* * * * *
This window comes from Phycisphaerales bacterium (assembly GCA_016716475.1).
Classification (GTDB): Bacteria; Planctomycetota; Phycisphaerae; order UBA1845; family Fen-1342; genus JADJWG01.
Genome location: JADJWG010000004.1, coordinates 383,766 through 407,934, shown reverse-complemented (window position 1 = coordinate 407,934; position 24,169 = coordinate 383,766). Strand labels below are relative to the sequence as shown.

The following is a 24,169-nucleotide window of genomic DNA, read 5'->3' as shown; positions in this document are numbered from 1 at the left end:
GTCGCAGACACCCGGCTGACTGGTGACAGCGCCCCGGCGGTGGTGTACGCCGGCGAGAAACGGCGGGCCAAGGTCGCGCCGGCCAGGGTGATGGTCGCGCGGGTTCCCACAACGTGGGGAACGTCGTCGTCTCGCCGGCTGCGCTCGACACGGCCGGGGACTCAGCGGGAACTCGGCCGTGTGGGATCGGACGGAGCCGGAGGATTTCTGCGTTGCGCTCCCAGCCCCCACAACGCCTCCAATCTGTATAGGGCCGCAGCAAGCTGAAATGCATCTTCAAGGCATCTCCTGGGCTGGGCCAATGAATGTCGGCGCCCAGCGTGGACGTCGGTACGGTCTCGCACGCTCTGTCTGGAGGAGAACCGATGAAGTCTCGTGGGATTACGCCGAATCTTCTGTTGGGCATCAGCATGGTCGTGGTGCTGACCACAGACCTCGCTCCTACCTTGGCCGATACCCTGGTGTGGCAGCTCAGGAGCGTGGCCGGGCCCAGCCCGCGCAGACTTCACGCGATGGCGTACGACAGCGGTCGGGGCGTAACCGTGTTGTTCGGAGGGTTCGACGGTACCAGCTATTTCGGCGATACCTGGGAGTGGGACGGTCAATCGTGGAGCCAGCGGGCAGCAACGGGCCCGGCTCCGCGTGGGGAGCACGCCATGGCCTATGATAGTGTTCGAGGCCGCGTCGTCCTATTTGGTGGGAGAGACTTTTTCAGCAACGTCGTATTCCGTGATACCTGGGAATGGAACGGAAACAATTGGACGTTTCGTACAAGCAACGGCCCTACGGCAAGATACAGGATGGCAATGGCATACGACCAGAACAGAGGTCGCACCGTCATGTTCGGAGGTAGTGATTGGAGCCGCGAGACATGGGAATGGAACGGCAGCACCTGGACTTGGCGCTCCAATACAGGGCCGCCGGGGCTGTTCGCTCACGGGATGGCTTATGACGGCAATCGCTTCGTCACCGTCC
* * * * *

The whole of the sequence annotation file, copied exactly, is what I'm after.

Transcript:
This window comes from Phycisphaerales bacterium (assembly GCA_016716475.1).
Classification (GTDB): Bacteria; Planctomycetota; Phycisphaerae; order UBA1845; family Fen-1342; genus JADJWG01.
Genome location: JADJWG010000004.1, coordinates 383,766 through 407,934, shown reverse-complemented (window position 1 = coordinate 407,934; position 24,169 = coordinate 383,766). Strand labels below are relative to the sequence as shown.

The following is a 24,169-nucleotide window of genomic DNA, read 5'->3' as shown; positions in this document are numbered from 1 at the left end:
GTCGCAGACACCCGGCTGACTGGTGACAGCGCCCCGGCGGTGGTGTACGCCGGCGAGAAACGGCGGGCCAAGGTCGCGCCGGCCAGGGTGATGGTCGCGCGGGTTCCCACAACGTGGGGAACGTCGTCGTCTCGCCGGCTGCGCTCGACACGGCCGGGGACTCAGCGGGAACTCGGCCGTGTGGGATCGGACGGAGCCGGAGGATTTCTGCGTTGCGCTCCCAGCCCCCACAACGCCTCCAATCTGTATAGGGCCGCAGCAAGCTGAAATGCATCTTCAAGGCATCTCCTGGGCTGGGCCAATGAATGTCGGCGCCCAGCGTGGACGTCGGTACGGTCTCGCACGCTCTGTCTGGAGGAGAACCGATGAAGTCTCGTGGGATTACGCCGAATCTTCTGTTGGGCATCAGCATGGTCGTGGTGCTGACCACAGACCTCGCTCCTACCTTGGCCGATACCCTGGTGTGGCAGCTCAGGAGCGTGGCCGGGCCCAGCCCGCGCAGACTTCACGCGATGGCGTACGACAGCGGTCGGGGCGTAACCGTGTTGTTCGGAGGGTTCGACGGTACCAGCTATTTCGGCGATACCTGGGAGTGGGACGGTCAATCGTGGAGCCAGCGGGCAGCAACGGGCCCGGCTCCGCGTGGGGAGCACGCCATGGCCTATGATAGTGTTCGAGGCCGCGTCGTCCTATTTGGTGGGAGAGACTTTTTCAGCAACGTCGTATTCCGTGATACCTGGGAATGGAACGGAAACAATTGGACGTTTCGTACAAGCAACGGCCCTACGGCAAGATACAGGATGGCAATGGCATACGACCAGAACAGAGGTCGCACCGTCATGTTCGGAGGTAGTGATTGGAGCCGCGAGACATGGGAATGGAACGGCAGCACCTGGACTTGGCGCTCCAATACAGGGCCGCCGGGGCTGTTCGCTCACGGGATGGCTTATGACGGCAATCGCTTCGTCACCGTCC